Tag Archives: Civil Liberties

High School Student Lobbies Against Torture at L’Taken

Last week, Bailey Roos of Temple Beth El in San Antonio, Texas lobbied her members of Congress in support of the American Anti-Torture Act last introduced in the 112th Congress as part of our L’Taken social justice seminar. In her speech, Bailey talked about her own perception of torture as it related to her Jewish values and her experience visiting Israel last summer: Read more…

We Can’t Wait Another Year to Close Guantanamo

This Sunday, January 11, marks 13 years since the first detainees arrived at the Guantanamo Bay Detention Center. The facility was opened in 2002 to hold and interrogate individuals suspected to be related to the 9/11 attacks and the subsequent “War on Terror” launched by the Bush Administration. Over the past 13 years, 779 prisoners have been held at Guantanamo, 127 of whom remain there today: detained without a trial or even held indefinitely. Read more…

After The Torture Report

Earlier this month, the Senate Select Intelligence Committee’s report on the Central Intelligence Agency’s Detention and Interrogation Program was released to the public. The hope of all who oppose torture is that the report will serve to prevent the behavior described within it from ever happening again, including the key findings that prisoners held by the U.S. or our allies on our behalf were grossly mistreated and abused. After years of opacity, we are finally able to know definitively how inhumane and ineffective “enhanced interrogation” has been.

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Human Rights Day and the Senate Torture Report

Today is Human Rights Day, celebrated worldwide on the anniversary of the 1948 United Nations Universal Declaration of Human Rights. The declaration includes 30 articles, including the right to education, freedom from slavery, and equality under law has been used as a basis for international treaties against discrimination, on behalf of the rights of women and, perhaps most notably on Human Rights Day 2014, the United Nations Convention Against Torture (UNCAT). Read more…

At the U.N. Convention Against Torture, Hints of Positive Change in Eradicating Torture

This past week, the United Nations Convention Against Torture met and examined President George W. Bush and President Obama’s track records on cruel and inhumane treatment of prisoners. The panel that monitors compliance with an international anti-torture was critical of the treatment of prisoners currently being held at the Guantanamo Bay Detention Facility. They questioned the United States delegation on practices such as the four-hour minimum sleep standards that could lead to unnecessary sleep deprivation, according to a New York Times report from last week.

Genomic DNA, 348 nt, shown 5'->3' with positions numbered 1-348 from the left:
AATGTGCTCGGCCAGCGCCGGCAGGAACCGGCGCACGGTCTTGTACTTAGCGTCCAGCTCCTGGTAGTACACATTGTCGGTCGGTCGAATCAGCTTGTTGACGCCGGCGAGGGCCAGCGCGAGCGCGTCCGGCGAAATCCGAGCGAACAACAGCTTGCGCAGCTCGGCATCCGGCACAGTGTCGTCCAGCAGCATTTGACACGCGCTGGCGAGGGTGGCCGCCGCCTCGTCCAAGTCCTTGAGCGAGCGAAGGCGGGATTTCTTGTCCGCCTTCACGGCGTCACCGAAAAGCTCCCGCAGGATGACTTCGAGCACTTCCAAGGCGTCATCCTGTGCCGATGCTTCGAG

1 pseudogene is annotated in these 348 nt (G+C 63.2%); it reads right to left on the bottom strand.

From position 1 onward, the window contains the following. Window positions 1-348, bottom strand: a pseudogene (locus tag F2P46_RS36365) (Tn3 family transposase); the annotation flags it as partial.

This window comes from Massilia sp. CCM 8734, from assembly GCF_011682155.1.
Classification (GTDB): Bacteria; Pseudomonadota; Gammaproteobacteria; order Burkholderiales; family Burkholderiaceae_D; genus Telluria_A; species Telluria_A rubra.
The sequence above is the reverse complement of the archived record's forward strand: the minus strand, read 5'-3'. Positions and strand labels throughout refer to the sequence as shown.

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Force Feeding, Guantanamo Hunger Strikes, and What Our Rabbis Teach

Torture, while cruel and inhumane, is not something that we often hear about from mainstream media, nor is it something we have written about very recently at the Religious Action Center. The Reform Jewish position on this issue is clear: in a post-9/11 world we understand the need for enhanced national security, and yet we believe that security must be balanced with the importance of civil liberties and bodily autonomy. Experts agree that torturing prisoners or holding them in extended solitary confinement go beyond the practical needs of national security (since torture is found to be an ineffective way to obtain information) and abandon the constitutional right to due process as well as fundamental Jewish values. Nearly six years after President Obama came into office and promised to close Guantanamo Bay, the detention center stays open and the 149 individuals held there remain.

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Remembering 9/11 banner resources for you and your community

Remembering 9/11: Civil Liberties and National Security

Today marks thirteen years since the day a plane flew into the Twin Towers and destroyed the Manhattan skyline, as I had known it for the first nine years of my life.

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June is Torture Awareness Month

Although the 2013-14 L’Taken season is over, I want to reflect on my experience working with high school students on issues of torture and indefinite detention as we prepare to commemorate Torture Awareness Month.

Nearly 300 students participate in each of the six L’Taken weekends, and I had the privilege of teaching a program on issues related to the War on Terror to about 35 of them each weekend. Although these students and I are not that far apart in age, we did grow up in two very different worlds in terms of these topics, which is why it is so important to approach any conversation regarding torture – in particular – with a sense of how an individual might view the world. I am comfortable sharing with the students that I was 10 years old on September 11, 2001, and that I was in Lower Manhattan (in school just a few blocks away from the Twin Towers) on that day. That experience, and the aftermath, has shaped my views and sharpened my sensitivity to the importance of human dignity: ending the use of torture, better sensitivity to language that can be hurtful and hateful, and using our traditions – governmental, religious – to further these agenda.

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